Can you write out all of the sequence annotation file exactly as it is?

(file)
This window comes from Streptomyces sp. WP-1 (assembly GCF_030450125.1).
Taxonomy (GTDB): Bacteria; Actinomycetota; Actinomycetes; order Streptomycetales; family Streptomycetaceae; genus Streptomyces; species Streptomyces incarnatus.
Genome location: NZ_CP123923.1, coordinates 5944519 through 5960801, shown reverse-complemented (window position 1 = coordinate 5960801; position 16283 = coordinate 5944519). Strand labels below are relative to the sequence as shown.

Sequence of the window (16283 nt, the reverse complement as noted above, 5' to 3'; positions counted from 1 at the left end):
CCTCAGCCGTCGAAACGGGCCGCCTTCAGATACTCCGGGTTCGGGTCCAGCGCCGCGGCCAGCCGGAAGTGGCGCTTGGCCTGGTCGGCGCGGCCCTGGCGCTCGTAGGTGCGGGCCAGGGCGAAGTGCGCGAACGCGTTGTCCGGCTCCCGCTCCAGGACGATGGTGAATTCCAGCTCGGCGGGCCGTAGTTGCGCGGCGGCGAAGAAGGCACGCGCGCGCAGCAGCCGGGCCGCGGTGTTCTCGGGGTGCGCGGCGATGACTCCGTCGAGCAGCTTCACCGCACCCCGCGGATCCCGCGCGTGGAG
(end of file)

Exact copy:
This window comes from Streptomyces sp. WP-1 (assembly GCF_030450125.1).
Taxonomy (GTDB): Bacteria; Actinomycetota; Actinomycetes; order Streptomycetales; family Streptomycetaceae; genus Streptomyces; species Streptomyces incarnatus.
Genome location: NZ_CP123923.1, coordinates 5944519 through 5960801, shown reverse-complemented (window position 1 = coordinate 5960801; position 16283 = coordinate 5944519). Strand labels below are relative to the sequence as shown.

Sequence of the window (16283 nt, the reverse complement as noted above, 5' to 3'; positions counted from 1 at the left end):
CCTCAGCCGTCGAAACGGGCCGCCTTCAGATACTCCGGGTTCGGGTCCAGCGCCGCGGCCAGCCGGAAGTGGCGCTTGGCCTGGTCGGCGCGGCCCTGGCGCTCGTAGGTGCGGGCCAGGGCGAAGTGCGCGAACGCGTTGTCCGGCTCCCGCTCCAGGACGATGGTGAATTCCAGCTCGGCGGGCCGTAGTTGCGCGGCGGCGAAGAAGGCACGCGCGCGCAGCAGCCGGGCCGCGGTGTTCTCGGGGTGCGCGGCGATGACTCCGTCGAGCAGCTTCACCGCACCCCGCGGATCCCGCGCGTGGAG